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  4. First, I've never been on a writing retreat so I'm terribly envious right now. Second, we travel like you do. My hubby and I take 9-12 hours to get to our son's place in Florida. My daughter makes it in 7. The only excuse I have is that we're old. lol Hope you penned some wonderful words, and happy for you that you had such a wonderful opportunity to focus on doing just that.

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    1. Lisa--I think you could do a DIY retreat, like this one was. Pick a place--a cheap place, if possible. Go there. Write. Come home. (You have to do that. You can't stay there and write forever--your husband would miss you too much.)

      And yes, the older I get, the more frequently I have to stop at gas stations to empty my bladder ...)

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  5. Aside from my dark basement lair, I am quite productive in the shower. Not with a little pen and notebook-on-a-rope. In my head. I'm also prolific flat on my back in the La-Z-Boy. Never been to a real retreat. I can imagine my brain going all rebellious and refusing to squeeze out an idea.

    I missed you while you were missing from the blogosphere. Glad you had a delightful time, though not so thrilled about trying to remove that image of your bladder from my brain.

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    1. Val--I even went to the library and tried to get on my blog so I could comment on yours, but a large message appeared on one of the monks' computers in the library, saying, "Access denied."

      They must have heard what a rabble rouser you are...

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  6. A writing retreat sounds lovely. Maybe one of these days it will happen...

    Pat
    Critter Alley

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    1. Pat--Make it happen. It's easy to do...

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  7. Because I write at home, all alone, five days a week, I don't say I'm in need of a retreat, because really, what am I retreating from except boredom? It's more like an immersion experiences for my senses when I do go away. For the last three years I've gone to The Writers Colony at Dairy Hollow, in Eureka Springs, AR. While I'm "supposed" to sit at my little desk, or on my deck or porch, I find I can't write that way. Instead, I hop on the cute trolley right outside my door and head for the very busy main drag, slithering through shops, art galleries, and eateries. There is an historical Carnegie library and a cool local museum. There's a haunted hotel which shows little plays. There are strolling musicians, and concerts in an amphitheatre. It's all very beautiful, with history and architecture and colorful characters. It's not so much where I write, but re-charges the creative juices. The side bar is that I plan it for October, when the natural beauty is enhanced and it's not too hot, and to co-incide with my favorite writers conference - Ozarks Creative Writers. A week or two at the Colony, with three days at conference. I love it! (As an official Ambassador for OCW, anybody who wants more info should ask me!)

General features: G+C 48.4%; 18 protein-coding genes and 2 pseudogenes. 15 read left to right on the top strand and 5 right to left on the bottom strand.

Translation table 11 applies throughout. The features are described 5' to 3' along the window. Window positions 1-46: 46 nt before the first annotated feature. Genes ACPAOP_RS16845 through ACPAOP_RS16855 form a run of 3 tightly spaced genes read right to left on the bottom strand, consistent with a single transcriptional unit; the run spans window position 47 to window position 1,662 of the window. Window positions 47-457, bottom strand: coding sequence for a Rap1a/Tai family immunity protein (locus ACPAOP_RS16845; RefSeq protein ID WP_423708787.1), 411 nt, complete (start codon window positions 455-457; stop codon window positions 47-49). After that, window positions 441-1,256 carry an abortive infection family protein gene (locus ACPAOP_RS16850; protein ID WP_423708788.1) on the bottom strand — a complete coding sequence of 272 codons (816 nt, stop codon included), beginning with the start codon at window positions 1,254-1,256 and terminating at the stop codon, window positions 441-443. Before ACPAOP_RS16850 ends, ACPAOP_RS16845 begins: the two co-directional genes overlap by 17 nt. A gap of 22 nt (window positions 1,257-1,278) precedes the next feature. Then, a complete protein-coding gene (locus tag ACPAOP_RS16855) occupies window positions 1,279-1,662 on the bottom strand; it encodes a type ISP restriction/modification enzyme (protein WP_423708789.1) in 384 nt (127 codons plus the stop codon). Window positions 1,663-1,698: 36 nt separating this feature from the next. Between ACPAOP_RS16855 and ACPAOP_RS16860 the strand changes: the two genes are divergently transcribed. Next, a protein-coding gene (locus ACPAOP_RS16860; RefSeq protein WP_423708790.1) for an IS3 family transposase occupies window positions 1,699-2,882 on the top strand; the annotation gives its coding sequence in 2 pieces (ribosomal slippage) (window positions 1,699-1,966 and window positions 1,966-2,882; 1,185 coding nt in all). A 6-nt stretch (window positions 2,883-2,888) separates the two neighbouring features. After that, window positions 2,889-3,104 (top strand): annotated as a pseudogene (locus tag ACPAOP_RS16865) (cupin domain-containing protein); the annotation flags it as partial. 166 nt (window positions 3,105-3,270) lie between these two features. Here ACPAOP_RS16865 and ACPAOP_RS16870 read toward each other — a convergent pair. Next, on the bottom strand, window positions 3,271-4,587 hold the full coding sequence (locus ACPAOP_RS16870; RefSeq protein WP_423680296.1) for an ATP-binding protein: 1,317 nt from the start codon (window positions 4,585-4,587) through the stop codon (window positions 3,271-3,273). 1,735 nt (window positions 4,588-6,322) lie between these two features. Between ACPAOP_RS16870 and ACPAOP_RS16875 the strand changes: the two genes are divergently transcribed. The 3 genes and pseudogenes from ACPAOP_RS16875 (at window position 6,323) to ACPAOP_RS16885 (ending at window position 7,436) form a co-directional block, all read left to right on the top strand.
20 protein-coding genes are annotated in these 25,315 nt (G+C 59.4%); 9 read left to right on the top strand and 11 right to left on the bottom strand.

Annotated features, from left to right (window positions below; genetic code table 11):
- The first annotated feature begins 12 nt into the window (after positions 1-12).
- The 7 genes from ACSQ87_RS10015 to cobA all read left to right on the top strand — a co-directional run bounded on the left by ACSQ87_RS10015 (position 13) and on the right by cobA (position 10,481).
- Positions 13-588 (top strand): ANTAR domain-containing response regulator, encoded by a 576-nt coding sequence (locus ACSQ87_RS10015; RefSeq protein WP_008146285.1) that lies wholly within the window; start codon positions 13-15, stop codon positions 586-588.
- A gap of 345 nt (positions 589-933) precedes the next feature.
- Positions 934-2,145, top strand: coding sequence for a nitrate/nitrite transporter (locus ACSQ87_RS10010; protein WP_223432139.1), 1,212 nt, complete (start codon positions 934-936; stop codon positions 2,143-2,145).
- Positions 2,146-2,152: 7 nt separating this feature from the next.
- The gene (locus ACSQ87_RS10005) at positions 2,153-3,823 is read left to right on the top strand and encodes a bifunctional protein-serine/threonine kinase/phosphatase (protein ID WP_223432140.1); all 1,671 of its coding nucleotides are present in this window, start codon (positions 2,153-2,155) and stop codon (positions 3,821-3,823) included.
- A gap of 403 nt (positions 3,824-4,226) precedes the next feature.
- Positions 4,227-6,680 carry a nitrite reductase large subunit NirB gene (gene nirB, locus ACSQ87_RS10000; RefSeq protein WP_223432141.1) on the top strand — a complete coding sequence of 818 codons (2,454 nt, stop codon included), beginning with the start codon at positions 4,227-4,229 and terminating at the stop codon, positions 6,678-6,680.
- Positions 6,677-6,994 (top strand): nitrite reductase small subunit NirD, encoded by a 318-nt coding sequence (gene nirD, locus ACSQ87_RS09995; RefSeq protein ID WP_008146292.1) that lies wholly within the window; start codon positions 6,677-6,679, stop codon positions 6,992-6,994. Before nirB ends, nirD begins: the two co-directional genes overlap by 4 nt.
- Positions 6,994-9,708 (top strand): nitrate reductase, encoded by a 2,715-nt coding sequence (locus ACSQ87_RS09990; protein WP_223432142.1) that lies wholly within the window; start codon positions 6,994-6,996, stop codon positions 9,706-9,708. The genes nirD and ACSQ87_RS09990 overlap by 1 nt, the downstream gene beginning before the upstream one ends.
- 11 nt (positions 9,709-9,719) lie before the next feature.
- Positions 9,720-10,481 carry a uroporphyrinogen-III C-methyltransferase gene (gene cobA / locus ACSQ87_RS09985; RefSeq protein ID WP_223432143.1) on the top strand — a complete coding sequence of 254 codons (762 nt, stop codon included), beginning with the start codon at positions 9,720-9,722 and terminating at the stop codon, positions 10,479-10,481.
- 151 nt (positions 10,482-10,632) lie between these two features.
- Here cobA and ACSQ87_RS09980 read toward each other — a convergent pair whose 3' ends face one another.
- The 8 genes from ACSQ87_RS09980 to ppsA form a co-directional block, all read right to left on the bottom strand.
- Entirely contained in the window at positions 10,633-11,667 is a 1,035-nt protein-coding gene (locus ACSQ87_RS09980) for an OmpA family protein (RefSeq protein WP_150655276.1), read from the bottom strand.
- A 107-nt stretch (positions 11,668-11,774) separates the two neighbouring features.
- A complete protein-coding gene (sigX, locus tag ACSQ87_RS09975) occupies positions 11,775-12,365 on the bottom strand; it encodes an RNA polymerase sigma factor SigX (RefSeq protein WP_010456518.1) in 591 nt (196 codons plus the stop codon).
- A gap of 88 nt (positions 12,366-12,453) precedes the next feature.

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    1. Dairy Hollow...Being a person who loves milk, I can imagine rich, fresh milk flowing, along with my words.

      That retreat of yours sounds idyllic, but October is an impossible time for me. Perhaps someday, when I'm retired?

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  8. I've never been on a retreat, either, and am especially impressed by anything involving abbeys and monks. I hope you brought back tons of submissions...and maybe some cheese for Lynn.

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    1. Tammy--These weren't French monks. Just born and raised in America ones...

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  9. Sioux, The cool thing is, the Colony is open all year (I think). There are tons of happenings in Eureka Springs to plan around. As a matter of fact, there is a giant book festival May 18th. But alas, the original "farm" at Dairy Hollow is not for residents anymore. No cows, no milk, no cheese. But they do serve delicious dinners.

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  10. Marcia--Aaaah. I guess I can only fantasize about rich milk flowing, while wonderful lines spew out of my computer, eh?

    The name Dairy Hollow sounds like a great backdrop for a murder mystery...amidst writers....

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  11. LOVE my writing retreats. I've been to several in the North GA mountains--work all day, conversation and adult beverages in the evening. The best!

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    1. Cathy--Adult beverages...THAT'S what I forgot to bring. ;)

      I agree. It's a wonderful way to get some writing done, some networking done, some relaxing done.